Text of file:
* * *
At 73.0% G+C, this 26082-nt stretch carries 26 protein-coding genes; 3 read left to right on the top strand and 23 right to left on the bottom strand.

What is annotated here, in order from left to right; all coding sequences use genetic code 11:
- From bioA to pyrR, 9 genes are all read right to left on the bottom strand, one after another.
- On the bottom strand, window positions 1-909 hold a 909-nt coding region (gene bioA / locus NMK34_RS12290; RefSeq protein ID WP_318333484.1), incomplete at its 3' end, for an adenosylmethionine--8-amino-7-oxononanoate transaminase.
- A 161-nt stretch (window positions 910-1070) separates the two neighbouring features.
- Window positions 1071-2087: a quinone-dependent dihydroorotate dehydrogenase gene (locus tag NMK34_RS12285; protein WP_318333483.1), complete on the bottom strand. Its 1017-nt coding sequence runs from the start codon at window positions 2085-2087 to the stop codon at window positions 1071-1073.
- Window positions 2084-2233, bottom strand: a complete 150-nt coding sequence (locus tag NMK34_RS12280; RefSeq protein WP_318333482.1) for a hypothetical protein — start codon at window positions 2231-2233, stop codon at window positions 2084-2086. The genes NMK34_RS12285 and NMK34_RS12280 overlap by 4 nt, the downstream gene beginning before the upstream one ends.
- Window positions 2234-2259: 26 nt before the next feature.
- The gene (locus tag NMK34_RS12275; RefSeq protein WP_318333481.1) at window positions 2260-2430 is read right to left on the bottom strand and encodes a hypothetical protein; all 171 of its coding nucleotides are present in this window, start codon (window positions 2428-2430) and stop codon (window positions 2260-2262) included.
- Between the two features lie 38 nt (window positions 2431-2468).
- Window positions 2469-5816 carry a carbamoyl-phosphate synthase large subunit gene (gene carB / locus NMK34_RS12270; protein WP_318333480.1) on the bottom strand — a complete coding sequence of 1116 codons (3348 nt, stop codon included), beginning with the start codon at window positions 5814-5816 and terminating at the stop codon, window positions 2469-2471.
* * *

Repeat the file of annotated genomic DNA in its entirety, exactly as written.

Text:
At 73.0% G+C, this 26082-nt stretch carries 26 protein-coding genes; 3 read left to right on the top strand and 23 right to left on the bottom strand.

What is annotated here, in order from left to right; all coding sequences use genetic code 11:
- From bioA to pyrR, 9 genes are all read right to left on the bottom strand, one after another.
- On the bottom strand, window positions 1-909 hold a 909-nt coding region (gene bioA / locus NMK34_RS12290; RefSeq protein ID WP_318333484.1), incomplete at its 3' end, for an adenosylmethionine--8-amino-7-oxononanoate transaminase.
- A 161-nt stretch (window positions 910-1070) separates the two neighbouring features.
- Window positions 1071-2087: a quinone-dependent dihydroorotate dehydrogenase gene (locus tag NMK34_RS12285; protein WP_318333483.1), complete on the bottom strand. Its 1017-nt coding sequence runs from the start codon at window positions 2085-2087 to the stop codon at window positions 1071-1073.
- Window positions 2084-2233, bottom strand: a complete 150-nt coding sequence (locus tag NMK34_RS12280; RefSeq protein WP_318333482.1) for a hypothetical protein — start codon at window positions 2231-2233, stop codon at window positions 2084-2086. The genes NMK34_RS12285 and NMK34_RS12280 overlap by 4 nt, the downstream gene beginning before the upstream one ends.
- Window positions 2234-2259: 26 nt before the next feature.
- The gene (locus tag NMK34_RS12275; RefSeq protein WP_318333481.1) at window positions 2260-2430 is read right to left on the bottom strand and encodes a hypothetical protein; all 171 of its coding nucleotides are present in this window, start codon (window positions 2428-2430) and stop codon (window positions 2260-2262) included.
- Between the two features lie 38 nt (window positions 2431-2468).
- Window positions 2469-5816 carry a carbamoyl-phosphate synthase large subunit gene (gene carB / locus NMK34_RS12270; protein WP_318333480.1) on the bottom strand — a complete coding sequence of 1116 codons (3348 nt, stop codon included), beginning with the start codon at window positions 5814-5816 and terminating at the stop codon, window positions 2469-2471.